Saturday, August 13, 2011

Reading About Education

I've been reading a few things on education. One is The Global Achievement Gap by Tony Wagner, which was recommended by my friend Sarah (two blogs:  Teach a Fish and Ordinary Canary). This book makes me much less worried about my kids missing out on a public school secondary education. (Not that I was very worried about that in the first place.) It's clear that most high schools are not doing enough to prepare kids for a high tech future in a world where you can't make a living on the assembly line. Am I doing enough, though? Well, there are a few things I am going to change after reading the book - much more writing, more discussions to encourage critical thinking, more experiences designed to make my teens comfortable in the business world. How will I do this? Not sure. But textbooks are not part of it.

You should read this book.

Something else I've been skimming through is The Teenage Liberation Handbook: How to Quit School and Get a Real Life and Education by Grace Llewellyn, first published in 1991 when the author was 26. This one isn't as valuable to me for a number of reasons. The author was briefly a middle school English teacher and then began to promote unschooling and even anarchy to teens. The book is written directly towards the teenager and includes advice a homeschooling parent may not want them to consider, such as drug use might not be all bad. The subject area chapters do seem to be fairly useful, but this is a book to be seasoned with a whole salt shaker.  Skip this one, unless you are truly into counter-culture and the concept of total unschooling.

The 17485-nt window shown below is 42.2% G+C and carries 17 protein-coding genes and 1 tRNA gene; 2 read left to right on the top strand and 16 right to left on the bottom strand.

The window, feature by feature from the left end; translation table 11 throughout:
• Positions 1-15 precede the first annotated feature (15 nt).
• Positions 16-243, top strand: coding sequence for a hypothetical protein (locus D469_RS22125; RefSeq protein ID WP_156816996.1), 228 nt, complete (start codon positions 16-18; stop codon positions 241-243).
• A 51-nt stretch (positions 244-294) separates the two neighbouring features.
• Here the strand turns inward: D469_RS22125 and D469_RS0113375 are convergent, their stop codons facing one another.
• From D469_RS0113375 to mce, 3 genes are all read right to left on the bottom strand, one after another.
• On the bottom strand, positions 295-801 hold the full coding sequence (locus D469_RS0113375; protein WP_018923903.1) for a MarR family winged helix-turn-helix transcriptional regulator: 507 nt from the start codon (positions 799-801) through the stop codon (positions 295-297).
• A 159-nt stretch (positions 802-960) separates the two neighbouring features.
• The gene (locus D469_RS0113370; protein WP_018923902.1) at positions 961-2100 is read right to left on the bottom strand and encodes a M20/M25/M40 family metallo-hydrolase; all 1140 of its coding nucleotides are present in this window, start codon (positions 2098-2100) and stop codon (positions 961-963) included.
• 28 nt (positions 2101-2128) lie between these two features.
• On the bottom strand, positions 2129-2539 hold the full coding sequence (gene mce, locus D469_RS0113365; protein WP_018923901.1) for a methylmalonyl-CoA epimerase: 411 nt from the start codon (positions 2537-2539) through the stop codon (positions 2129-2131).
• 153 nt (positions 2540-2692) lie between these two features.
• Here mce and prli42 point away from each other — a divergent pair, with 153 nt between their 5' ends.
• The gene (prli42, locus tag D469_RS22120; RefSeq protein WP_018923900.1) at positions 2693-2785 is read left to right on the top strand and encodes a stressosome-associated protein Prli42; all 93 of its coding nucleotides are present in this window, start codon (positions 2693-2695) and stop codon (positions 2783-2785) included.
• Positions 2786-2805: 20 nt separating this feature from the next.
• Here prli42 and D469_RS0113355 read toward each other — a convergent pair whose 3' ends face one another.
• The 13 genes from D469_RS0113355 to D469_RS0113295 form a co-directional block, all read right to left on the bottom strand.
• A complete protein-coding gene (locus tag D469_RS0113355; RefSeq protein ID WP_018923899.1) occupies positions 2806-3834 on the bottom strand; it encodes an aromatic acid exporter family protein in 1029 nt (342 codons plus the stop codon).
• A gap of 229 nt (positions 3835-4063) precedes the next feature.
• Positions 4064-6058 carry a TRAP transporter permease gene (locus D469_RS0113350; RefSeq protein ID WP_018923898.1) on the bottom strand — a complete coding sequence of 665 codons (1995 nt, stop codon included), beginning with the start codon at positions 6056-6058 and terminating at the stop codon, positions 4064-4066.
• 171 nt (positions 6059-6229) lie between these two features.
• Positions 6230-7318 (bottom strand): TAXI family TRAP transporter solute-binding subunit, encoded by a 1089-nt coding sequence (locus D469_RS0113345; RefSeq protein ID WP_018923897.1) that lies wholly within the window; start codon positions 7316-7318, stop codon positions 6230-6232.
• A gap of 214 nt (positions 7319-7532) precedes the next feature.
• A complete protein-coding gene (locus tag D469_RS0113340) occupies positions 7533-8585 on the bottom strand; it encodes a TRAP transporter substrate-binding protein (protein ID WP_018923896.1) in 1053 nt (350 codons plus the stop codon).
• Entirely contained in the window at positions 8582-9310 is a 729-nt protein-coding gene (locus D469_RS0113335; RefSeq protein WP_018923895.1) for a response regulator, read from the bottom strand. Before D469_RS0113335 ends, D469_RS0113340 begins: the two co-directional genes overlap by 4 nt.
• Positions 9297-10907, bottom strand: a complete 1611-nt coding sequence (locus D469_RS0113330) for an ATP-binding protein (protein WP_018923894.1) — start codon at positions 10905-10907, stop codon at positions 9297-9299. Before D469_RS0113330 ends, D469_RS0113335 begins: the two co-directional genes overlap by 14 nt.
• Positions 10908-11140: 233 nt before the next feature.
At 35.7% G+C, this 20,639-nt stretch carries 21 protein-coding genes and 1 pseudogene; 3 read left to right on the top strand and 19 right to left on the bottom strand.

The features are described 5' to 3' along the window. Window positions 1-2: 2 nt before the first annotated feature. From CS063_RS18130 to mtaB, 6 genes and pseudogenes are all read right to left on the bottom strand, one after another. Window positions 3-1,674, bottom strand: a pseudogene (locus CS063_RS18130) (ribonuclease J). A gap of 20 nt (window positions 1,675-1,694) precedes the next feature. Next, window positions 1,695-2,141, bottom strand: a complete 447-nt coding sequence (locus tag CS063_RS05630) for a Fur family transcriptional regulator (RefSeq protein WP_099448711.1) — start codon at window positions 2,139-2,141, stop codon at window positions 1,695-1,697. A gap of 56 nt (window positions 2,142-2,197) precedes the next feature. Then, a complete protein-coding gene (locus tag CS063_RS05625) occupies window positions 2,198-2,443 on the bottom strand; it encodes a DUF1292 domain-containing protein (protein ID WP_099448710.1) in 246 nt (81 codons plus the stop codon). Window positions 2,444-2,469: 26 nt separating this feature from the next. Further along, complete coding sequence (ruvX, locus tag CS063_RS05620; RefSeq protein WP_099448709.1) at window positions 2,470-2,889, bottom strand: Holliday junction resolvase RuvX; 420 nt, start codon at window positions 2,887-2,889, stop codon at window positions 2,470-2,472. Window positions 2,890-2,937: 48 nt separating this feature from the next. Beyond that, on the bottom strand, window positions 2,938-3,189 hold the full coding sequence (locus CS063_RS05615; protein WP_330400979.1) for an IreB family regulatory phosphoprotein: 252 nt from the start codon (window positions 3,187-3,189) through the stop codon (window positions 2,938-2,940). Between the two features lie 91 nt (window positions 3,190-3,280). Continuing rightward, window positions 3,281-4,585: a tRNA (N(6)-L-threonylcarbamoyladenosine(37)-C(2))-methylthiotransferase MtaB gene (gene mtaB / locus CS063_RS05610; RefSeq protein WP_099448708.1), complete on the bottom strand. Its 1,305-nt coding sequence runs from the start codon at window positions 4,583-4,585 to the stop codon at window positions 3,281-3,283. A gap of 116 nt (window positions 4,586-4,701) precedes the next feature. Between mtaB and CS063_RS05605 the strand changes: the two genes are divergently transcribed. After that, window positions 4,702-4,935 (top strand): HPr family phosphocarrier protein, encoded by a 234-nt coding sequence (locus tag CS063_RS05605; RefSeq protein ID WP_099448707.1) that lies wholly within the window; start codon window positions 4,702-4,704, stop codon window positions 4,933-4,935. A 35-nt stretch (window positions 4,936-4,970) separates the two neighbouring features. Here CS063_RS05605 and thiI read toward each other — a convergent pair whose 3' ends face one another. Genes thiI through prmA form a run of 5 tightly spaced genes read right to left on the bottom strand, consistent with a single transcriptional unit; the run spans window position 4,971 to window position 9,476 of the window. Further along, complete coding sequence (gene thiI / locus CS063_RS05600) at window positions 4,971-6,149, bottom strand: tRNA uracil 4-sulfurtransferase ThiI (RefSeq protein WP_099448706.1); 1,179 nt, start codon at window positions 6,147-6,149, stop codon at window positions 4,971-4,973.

I also recently finished reading I Saw the Angel in the Marble by Chris Davis. I started this years ago and read a little bit at a time. The book is a collection of essays on education and homeschooling by the owners of the now-defunct Elijah Company, Chris and Ellyn Davis. I highly recommend this to give you a new outlook on education.

I have my set of Chris Davis seminar audiotapes back again. I'd lent them out and almost despaired of ever seeing them again. We'd been listening to them in the car and we will again, when we are driving in the vehicle with the antiquated audio cassette deck. I'm trying to find a place online that you can download these. Thought I had found one a couple years ago, but now having no luck at all. If you have the opportunity to hear these seminars, do it.

Chris Davis has a blog -

What have you been reading to encourage you in your homeschooling and to enrich your knowledge of education?

1 comment:

Denise said...

We were just talking with friends yesterday about how important classic literature is when it comes to schooling. Of course that directly relates to how well one can perform in a trivia game, but still, that's education for ya, right?